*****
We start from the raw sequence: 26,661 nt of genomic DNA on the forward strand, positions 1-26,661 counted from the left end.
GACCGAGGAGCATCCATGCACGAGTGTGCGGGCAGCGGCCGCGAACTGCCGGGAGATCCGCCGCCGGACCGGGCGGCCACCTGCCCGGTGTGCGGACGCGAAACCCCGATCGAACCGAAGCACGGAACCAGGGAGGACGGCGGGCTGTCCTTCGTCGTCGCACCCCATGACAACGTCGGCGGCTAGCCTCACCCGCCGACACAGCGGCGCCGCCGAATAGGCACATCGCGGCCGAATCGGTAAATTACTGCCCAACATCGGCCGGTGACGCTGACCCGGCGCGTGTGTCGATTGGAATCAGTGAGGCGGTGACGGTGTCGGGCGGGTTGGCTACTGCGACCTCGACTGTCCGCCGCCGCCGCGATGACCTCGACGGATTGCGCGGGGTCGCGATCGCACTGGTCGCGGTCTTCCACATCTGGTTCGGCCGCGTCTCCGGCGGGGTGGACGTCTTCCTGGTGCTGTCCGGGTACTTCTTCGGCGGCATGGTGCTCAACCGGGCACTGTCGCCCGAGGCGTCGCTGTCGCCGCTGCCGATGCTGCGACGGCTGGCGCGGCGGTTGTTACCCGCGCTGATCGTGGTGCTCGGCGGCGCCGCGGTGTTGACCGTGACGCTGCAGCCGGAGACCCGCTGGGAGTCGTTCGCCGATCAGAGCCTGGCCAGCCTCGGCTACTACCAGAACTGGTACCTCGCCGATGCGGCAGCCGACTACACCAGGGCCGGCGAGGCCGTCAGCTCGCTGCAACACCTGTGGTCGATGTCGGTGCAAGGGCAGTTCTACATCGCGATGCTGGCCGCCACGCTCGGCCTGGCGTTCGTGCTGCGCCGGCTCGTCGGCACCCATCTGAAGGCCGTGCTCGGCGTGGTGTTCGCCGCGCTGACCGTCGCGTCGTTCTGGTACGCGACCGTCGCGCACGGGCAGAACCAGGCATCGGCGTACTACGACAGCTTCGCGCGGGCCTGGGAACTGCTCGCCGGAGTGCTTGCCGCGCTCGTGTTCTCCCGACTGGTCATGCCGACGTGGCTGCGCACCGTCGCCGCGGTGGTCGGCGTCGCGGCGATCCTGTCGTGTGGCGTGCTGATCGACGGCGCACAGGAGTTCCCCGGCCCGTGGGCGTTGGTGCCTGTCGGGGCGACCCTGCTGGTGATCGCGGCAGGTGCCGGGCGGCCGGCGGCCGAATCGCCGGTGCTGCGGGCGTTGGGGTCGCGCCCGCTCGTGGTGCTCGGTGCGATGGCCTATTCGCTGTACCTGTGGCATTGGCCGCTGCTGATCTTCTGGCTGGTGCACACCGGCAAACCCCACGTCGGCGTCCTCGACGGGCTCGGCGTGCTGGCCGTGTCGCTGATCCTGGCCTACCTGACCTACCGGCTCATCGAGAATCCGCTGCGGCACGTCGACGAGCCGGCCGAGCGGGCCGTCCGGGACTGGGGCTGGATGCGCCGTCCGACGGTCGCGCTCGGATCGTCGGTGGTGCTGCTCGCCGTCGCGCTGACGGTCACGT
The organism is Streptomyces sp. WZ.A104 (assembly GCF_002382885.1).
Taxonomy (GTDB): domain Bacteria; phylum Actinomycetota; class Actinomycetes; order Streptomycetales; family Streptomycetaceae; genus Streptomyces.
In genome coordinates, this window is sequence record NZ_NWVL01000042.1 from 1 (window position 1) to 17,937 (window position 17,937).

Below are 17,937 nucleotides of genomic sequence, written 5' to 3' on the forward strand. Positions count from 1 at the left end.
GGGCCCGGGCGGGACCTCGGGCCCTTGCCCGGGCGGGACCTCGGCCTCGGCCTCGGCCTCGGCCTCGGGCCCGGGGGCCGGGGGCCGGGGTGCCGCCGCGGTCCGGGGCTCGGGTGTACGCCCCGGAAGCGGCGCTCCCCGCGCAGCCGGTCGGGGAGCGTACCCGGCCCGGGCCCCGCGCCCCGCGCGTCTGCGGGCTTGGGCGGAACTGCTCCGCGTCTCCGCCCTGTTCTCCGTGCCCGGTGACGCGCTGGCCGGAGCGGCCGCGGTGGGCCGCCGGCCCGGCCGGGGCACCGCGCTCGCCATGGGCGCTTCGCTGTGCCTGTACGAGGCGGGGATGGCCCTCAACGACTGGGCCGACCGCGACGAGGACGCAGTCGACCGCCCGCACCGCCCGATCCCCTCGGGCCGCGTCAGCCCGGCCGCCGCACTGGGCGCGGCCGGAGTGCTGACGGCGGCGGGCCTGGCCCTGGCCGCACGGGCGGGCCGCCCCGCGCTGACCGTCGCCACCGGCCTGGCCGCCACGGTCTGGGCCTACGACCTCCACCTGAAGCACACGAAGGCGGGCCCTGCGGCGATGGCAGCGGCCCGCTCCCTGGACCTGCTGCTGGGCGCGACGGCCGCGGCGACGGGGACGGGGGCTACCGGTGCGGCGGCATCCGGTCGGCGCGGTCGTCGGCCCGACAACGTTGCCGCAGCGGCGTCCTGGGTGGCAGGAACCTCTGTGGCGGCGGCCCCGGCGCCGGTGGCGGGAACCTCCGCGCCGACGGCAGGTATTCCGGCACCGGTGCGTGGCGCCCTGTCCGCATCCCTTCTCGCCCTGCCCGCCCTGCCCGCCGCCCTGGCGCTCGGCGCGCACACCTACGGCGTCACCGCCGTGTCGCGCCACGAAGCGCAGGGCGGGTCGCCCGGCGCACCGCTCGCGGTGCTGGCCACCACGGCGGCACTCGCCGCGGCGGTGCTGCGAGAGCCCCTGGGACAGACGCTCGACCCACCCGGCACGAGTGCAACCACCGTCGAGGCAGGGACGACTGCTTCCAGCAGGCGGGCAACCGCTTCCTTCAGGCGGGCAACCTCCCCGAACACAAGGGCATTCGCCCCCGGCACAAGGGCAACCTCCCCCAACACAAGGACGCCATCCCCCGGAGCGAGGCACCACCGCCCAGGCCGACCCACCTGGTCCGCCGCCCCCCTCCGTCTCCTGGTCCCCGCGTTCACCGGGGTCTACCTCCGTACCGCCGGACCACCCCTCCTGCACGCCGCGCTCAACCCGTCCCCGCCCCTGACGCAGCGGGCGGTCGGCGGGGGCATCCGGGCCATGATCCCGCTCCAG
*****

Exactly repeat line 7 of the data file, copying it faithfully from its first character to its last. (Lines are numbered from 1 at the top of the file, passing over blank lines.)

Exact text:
GGGCCCGGGCGGGACCTCGGGCCCTTGCCCGGGCGGGACCTCGGCCTCGGCCTCGGCCTCGGCCTCGGGCCCGGGGGCCGGGGGCCGGGGTGCCGCCGCGGTCCGGGGCTCGGGTGTACGCCCCGGAAGCGGCGCTCCCCGCGCAGCCGGTCGGGGAGCGTACCCGGCCCGGGCCCCGCGCCCCGCGCGTCTGCGGGCTTGGGCGGAACTGCTCCGCGTCTCCGCCCTGTTCTCCGTGCCCGGTGACGCGCTGGCCGGAGCGGCCGCGGTGGGCCGCCGGCCCGGCCGGGGCACCGCGCTCGCCATGGGCGCTTCGCTGTGCCTGTACGAGGCGGGGATGGCCCTCAACGACTGGGCCGACCGCGACGAGGACGCAGTCGACCGCCCGCACCGCCCGATCCCCTCGGGCCGCGTCAGCCCGGCCGCCGCACTGGGCGCGGCCGGAGTGCTGACGGCGGCGGGCCTGGCCCTGGCCGCACGGGCGGGCCGCCCCGCGCTGACCGTCGCCACCGGCCTGGCCGCCACGGTCTGGGCCTACGACCTCCACCTGAAGCACACGAAGGCGGGCCCTGCGGCGATGGCAGCGGCCCGCTCCCTGGACCTGCTGCTGGGCGCGACGGCCGCGGCGACGGGGACGGGGGCTACCGGTGCGGCGGCATCCGGTCGGCGCGGTCGTCGGCCCGACAACGTTGCCGCAGCGGCGTCCTGGGTGGCAGGAACCTCTGTGGCGGCGGCCCCGGCGCCGGTGGCGGGAACCTCCGCGCCGACGGCAGGTATTCCGGCACCGGTGCGTGGCGCCCTGTCCGCATCCCTTCTCGCCCTGCCCGCCCTGCCCGCCGCCCTGGCGCTCGGCGCGCACACCTACGGCGTCACCGCCGTGTCGCGCCACGAAGCGCAGGGCGGGTCGCCCGGCGCACCGCTCGCGGTGCTGGCCACCACGGCGGCACTCGCCGCGGCGGTGCTGCGAGAGCCCCTGGGACAGACGCTCGACCCACCCGGCACGAGTGCAACCACCGTCGAGGCAGGGACGACTGCTTCCAGCAGGCGGGCAACCGCTTCCTTCAGGCGGGCAACCTCCCCGAACACAAGGGCATTCGCCCCCGGCACAAGGGCAACCTCCCCCAACACAAGGACGCCATCCCCCGGAGCGAGGCACCACCGCCCAGGCCGACCCACCTGGTCCGCCGCCCCCCTCCGTCTCCTGGTCCCCGCGTTCACCGGGGTCTACCTCCGTACCGCCGGACCACCCCTCCTGCACGCCGCGCTCAACCCGTCCCCGCCCCTGACGCAGCGGGCGGTCGGCGGGGGCATCCGGGCCATGATCCCGCTCCAG